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Helping children to develop their language skills and reading ability by working with families, has been the aim of a successful new scheme led by Professor Cathy Nutbrown from the University of Sheffield.
Professor Nutbrown shared her approach to family literacy with Early Years practitioners including nursery workers, teachers, child-minders and family support units to help them plan and evaluate their family literacy work.
Funded by the Economic and Social Research Council (ESRC),researchers from the University of Sheffield planned to help around 60 families but discovered that closer to 6,000 had actually benefited.
To develop the project, the Sheffield research team developed their 'ORIM Framework in the Raising Early Achievement in Literacy' project from the late 1990s.
ORIM stands for the four key elements the framework is based on: opportunities, recognition, interaction and models.
The framework highlights parents’ roles and offers ideas for how they can help their child.
• Opportunities - included resources for engaging with literacy such as books, writing materials, and use opportunities to see and discuss printed work.
• Recognition - showed parents the small steps in literacy progress their children were making to encourage their efforts.
• Interaction - outlined situations where parents could positively involve themselves in literacy activities - writing birthday cards, saying nursery rhymes, reading stories or spotting print images in the neighbourhood.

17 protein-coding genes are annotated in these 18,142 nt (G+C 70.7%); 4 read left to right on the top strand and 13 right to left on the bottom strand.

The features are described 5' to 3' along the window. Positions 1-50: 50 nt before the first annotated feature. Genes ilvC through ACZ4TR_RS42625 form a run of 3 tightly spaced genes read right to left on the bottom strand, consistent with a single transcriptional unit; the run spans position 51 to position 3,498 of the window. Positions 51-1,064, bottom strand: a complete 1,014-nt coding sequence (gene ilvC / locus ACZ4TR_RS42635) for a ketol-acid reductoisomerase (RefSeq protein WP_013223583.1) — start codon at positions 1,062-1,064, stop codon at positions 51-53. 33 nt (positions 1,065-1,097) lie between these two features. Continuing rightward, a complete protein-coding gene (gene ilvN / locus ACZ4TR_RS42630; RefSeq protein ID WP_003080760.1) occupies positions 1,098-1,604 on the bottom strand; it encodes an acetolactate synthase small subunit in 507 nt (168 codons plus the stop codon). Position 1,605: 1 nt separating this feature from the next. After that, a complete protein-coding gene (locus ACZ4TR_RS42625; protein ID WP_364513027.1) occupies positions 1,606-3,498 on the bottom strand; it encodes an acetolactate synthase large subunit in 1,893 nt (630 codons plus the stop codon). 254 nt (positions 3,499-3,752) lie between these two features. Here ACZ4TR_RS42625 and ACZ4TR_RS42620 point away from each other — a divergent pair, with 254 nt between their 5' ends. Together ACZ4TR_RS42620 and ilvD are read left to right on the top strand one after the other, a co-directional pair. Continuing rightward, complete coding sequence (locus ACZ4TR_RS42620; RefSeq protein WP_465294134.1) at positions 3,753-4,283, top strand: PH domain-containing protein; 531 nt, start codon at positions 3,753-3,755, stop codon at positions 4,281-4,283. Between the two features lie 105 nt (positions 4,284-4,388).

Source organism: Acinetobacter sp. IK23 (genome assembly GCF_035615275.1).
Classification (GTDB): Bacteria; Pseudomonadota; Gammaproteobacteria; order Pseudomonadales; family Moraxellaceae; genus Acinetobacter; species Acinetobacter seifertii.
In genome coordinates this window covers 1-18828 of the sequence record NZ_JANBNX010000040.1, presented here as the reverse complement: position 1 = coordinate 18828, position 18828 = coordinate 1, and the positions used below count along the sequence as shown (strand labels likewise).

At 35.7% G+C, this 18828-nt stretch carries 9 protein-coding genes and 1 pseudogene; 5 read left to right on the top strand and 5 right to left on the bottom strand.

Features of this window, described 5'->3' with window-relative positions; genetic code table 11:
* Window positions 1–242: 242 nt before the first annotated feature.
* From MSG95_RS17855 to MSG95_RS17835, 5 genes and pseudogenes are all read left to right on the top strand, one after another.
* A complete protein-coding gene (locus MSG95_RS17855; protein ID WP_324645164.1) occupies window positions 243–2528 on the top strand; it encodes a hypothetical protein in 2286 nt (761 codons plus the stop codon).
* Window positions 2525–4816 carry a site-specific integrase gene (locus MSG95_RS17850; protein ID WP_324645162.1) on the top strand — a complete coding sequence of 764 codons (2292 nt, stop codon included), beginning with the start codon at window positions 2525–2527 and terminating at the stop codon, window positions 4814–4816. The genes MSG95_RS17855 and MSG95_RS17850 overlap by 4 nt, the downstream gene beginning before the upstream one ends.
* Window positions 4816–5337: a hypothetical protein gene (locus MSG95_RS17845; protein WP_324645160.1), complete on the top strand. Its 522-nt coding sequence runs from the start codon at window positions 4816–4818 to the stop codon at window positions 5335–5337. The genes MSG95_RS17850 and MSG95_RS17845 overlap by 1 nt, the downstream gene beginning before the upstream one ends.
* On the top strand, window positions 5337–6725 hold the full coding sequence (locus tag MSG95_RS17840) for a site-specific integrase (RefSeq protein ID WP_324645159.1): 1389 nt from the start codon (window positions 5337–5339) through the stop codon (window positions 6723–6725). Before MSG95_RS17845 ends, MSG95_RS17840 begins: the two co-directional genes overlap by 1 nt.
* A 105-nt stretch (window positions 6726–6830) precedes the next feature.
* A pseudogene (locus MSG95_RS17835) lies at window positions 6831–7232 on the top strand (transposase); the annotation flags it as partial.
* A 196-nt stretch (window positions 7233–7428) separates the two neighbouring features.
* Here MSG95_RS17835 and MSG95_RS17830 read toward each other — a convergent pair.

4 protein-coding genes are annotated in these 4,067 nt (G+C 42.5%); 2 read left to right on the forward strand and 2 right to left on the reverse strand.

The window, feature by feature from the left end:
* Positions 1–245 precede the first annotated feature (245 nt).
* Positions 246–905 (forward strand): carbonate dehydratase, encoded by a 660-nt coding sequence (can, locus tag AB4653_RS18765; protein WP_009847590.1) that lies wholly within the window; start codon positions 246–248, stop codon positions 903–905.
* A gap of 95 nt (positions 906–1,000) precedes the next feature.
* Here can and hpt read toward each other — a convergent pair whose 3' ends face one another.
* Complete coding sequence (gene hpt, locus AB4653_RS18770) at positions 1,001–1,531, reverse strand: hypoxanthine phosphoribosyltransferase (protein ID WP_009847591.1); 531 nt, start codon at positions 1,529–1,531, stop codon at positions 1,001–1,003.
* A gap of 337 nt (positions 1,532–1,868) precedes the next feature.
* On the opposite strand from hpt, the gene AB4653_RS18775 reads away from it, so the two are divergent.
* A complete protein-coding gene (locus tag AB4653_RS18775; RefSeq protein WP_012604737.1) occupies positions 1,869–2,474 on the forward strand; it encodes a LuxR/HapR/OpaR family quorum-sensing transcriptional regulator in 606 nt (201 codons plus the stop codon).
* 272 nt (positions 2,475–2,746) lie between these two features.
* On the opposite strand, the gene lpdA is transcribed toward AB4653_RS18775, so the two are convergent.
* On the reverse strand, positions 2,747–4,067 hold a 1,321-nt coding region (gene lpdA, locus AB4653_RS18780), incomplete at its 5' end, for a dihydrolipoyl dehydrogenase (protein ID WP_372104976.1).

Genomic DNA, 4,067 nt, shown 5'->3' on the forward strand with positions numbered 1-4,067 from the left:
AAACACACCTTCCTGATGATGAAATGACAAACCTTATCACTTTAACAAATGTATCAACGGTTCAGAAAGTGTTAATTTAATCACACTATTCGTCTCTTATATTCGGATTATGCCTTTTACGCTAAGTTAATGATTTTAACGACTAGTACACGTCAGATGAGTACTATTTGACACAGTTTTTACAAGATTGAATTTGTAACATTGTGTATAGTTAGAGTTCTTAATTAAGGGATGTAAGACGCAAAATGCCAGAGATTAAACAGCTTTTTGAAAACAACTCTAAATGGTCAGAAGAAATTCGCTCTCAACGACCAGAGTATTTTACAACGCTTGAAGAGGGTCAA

• Modelling – involved parents leading by example and their children could see that they were using reading, writing and print in everyday life.
To develop the programme, around 20 practitioners learned the theory behind the practical work they do and how it can benefit children's literacy.
The practitioners agreed to adopt the framework and report back on its application, how they adapted it, and impact.
Most said that it helped promote many activities including enhancing parents' recognition of the reading behaviour in three and four year-old bilingual children, encouraging talk in two year olds and encouraging young, reluctant boys to begin communicating with writing.
Professor Nutbrown said: "We have been excited to see how the Early Years practitioners involved in this project are taking our ideas and developing them further to work with parents who have young children, so that they can help develop their interest in literacy from an early age.”
She was delighted to discover that the initial 20 practitioners had shared the approach with 300 colleagues which was far more than anticipated and added: "This has greatly exceeded our expectations and by the end of the project the new approach reached over 6,000 families."